The Importance of Youth
When you first take over
This guide is squarely focused on the youth and reserve teams and how crucial they can be if you want to build a dynasty in the future for your club.
For me, after you sort out your tactics when you first take over a club, you should always organise a match against your U/19 team. Here you can see the talent that the club has to offer you in future years, this can also be used as a great way to see if there is any potential money to be made in the reserve team. If there are players lying around in the reserves or youths who are never going to be good enough, it is a wise move to sell them at a decent price while they still have some market value.
The Reserve Team
The Reserve Team is primarily where all the duds in the team go, but I think that it can be used a little bit better then that. Obviously the guys who aren’t good enough for the first team should be in there. The standout players in your academy should also be there, so they get a chance to play with higher quality players. This means that your reserve team will have a squad of about 8 or 9 players who will play for that team only. If you then notice any of the players doing a good job in there, it may be worth sending them to the first team for some experience.
The Youth Team
The Youth Team is where all the brightest prospects at the club start their careers, and it is important that you give these guys the best possible treatment if you want to develop them into quality players. Because they are in the youth squad they are going to be playing regular football which is a good thing, you should also pay attention to their training, while you do not want it to be too heavy or strenuous, you want them to be improving with the facilities you have. I also suggest hiring coaches who have a very good “Working with Youngsters” .
The Development of Youngsters
Now I move to the most important part of the guide, and also the most important part for you as a manager in this area. Getting your youngsters to reach their full potential is a very difficult thing. It can also be the most potentially rewarding if you can develop a player from an early age into a world beater.
The way youngsters develop in real life is by playing matches, and this is replicated in FM, as there is no substitute for match practice. A good example of this is when you come back from injury, you can do all the training you want, but it is in the match where you find out how fit you are. The same goes with the development of youngsters, while training helps, it is match play where you find your feet as a player.
When you sign a youngster, the best thing you can do is have them train at the club for a year or so if they are under the age of 18. If they are about 20 then I think you should be doing something different but we will get there later. At the age of 18, you really want to be developing the technical and physical aspect to their game and the best way to do that is through training, as their technical skills will definitely be enhanced. At 18, they are probably not ready for first team football unless they are a genuine star in the making or perfect for the level your team is at.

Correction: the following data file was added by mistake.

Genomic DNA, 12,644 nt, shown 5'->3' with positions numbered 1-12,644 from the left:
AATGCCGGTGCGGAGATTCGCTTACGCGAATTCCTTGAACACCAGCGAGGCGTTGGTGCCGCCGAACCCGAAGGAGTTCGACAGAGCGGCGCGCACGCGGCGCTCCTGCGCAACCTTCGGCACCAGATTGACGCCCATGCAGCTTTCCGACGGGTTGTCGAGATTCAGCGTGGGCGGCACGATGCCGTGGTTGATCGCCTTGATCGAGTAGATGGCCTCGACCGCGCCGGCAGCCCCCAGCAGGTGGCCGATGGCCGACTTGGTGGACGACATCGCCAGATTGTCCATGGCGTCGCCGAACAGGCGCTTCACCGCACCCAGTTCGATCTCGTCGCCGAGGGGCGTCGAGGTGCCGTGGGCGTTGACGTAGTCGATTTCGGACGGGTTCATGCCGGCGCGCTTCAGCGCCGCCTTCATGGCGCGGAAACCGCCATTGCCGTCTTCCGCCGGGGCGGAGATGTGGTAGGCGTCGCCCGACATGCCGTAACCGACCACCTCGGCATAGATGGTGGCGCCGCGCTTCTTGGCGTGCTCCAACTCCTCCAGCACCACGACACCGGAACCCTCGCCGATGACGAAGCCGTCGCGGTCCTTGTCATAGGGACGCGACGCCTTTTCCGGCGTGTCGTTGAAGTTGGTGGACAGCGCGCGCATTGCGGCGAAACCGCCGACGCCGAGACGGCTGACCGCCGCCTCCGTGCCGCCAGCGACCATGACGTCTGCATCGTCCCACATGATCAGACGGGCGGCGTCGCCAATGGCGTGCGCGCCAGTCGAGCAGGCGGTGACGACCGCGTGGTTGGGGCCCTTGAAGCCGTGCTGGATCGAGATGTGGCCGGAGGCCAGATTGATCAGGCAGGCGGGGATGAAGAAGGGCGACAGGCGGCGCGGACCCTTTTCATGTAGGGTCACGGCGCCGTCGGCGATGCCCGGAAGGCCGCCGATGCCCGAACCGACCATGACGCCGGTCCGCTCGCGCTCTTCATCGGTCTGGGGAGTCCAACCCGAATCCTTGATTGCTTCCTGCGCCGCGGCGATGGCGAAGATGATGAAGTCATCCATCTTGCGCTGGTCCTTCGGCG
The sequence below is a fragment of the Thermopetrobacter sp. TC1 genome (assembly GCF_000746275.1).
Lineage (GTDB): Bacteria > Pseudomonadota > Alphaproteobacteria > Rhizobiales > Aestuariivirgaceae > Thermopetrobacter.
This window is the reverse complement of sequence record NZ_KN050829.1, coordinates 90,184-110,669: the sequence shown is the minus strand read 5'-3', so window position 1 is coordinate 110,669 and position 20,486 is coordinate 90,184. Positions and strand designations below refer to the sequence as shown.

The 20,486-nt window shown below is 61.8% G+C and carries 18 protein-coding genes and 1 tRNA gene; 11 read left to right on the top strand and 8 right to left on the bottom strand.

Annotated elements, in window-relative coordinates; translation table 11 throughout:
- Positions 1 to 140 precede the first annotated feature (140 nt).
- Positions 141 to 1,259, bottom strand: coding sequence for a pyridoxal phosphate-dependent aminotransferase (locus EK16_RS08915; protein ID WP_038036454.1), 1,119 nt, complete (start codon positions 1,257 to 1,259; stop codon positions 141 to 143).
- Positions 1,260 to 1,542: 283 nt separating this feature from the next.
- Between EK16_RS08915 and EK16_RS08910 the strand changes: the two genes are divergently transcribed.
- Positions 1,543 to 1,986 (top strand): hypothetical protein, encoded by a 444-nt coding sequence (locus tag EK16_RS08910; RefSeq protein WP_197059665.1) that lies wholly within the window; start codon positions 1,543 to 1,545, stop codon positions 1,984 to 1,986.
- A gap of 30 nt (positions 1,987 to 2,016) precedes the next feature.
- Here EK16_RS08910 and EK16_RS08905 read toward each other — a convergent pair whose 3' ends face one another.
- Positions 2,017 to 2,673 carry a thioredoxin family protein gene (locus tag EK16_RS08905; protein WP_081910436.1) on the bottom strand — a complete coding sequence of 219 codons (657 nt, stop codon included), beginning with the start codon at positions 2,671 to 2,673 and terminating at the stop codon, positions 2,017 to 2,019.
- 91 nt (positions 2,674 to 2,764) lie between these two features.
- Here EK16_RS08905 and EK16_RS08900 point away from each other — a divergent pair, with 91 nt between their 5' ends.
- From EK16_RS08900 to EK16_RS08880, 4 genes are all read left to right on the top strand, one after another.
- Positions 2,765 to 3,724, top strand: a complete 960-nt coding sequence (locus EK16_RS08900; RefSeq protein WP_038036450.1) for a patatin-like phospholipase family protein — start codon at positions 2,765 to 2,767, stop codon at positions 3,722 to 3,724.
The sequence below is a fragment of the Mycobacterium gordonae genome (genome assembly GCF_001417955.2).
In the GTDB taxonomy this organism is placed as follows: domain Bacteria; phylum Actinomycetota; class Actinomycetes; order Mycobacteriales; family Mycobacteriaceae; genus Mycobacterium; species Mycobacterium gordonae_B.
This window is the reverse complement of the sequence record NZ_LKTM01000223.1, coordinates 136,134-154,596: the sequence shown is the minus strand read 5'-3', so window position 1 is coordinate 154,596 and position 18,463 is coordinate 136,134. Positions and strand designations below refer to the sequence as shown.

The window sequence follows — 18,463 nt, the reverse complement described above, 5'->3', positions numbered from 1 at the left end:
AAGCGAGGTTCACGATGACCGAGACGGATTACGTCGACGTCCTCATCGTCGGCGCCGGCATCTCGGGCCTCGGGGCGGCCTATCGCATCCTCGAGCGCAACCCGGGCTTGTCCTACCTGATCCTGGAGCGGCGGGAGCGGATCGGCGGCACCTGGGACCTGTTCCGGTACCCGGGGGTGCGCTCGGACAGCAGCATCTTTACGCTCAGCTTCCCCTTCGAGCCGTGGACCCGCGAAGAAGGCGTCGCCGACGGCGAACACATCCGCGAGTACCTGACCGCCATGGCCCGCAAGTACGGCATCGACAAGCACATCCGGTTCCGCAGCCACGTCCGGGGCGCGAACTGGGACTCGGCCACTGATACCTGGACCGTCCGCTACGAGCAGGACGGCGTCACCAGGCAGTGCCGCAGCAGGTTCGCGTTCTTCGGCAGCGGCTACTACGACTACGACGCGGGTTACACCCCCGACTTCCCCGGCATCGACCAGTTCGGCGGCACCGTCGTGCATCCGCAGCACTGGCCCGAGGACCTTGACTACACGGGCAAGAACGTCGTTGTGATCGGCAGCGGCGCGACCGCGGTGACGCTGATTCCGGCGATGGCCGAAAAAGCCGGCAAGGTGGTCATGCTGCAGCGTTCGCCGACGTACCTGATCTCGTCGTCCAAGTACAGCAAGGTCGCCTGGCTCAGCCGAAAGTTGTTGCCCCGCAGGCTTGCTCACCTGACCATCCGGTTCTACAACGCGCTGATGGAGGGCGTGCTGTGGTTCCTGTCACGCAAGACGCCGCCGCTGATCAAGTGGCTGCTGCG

If you are managing a club where you have a fairly talented bunch of players, then I would wait till this player is about 20-21 before sending him out on loan, unless he is an exceptional talent. Before I send him out on loan though, I would want him to be tutored by someone who plays in a similar position to him. This can hopefully build team morale and also gives the player a friend within the dressing room while learning about his craft.
So a player has reached the age of 20-21 when he is almost ready for first team football but he isn’t quite good enough, this is when you offer him out on loan to clubs. When you do this though, you want to make sure that he is going to be a “Valuable First Team Member” if it says that he will be a valuable back up, do not accept the offer, your player would be better off training at the club. When your player is out on loan, make sure you have scouts out there watching his every game, telling you how he is playing and whether he is adapting well to his new club.
The final thing you can do is play him in your first team. This is a bit of a risk as your player may not be ready or good enough to be playing first team football yet but if you throw him in the deep end he will definitely improve as the season goes on, and by the end of the season he may well establish himself as a starter in his particular position.
The key to a player’s development is making sure you are tracking their pathway to glory. Check their training attributes. Make sure that all their stats are on the rise and not on the decline, if they are on the decline then it may be time to alter the training schedules. As I previously mentioned, when you send a player on loan, compile match reports to make sure that they are improving and playing good football.
Here are some results of how your players can develop if given the right opportunities:
Trained at the club for a half a year before going on loan and now has been on loan throughout the current season
Was a fairly good player and I threw him straight into the first team, so he was playing at highest level and on my training schedule.
January same season
Original Thread: http://loswonderkids.com/community/topic/10106-the-importance-of-youth/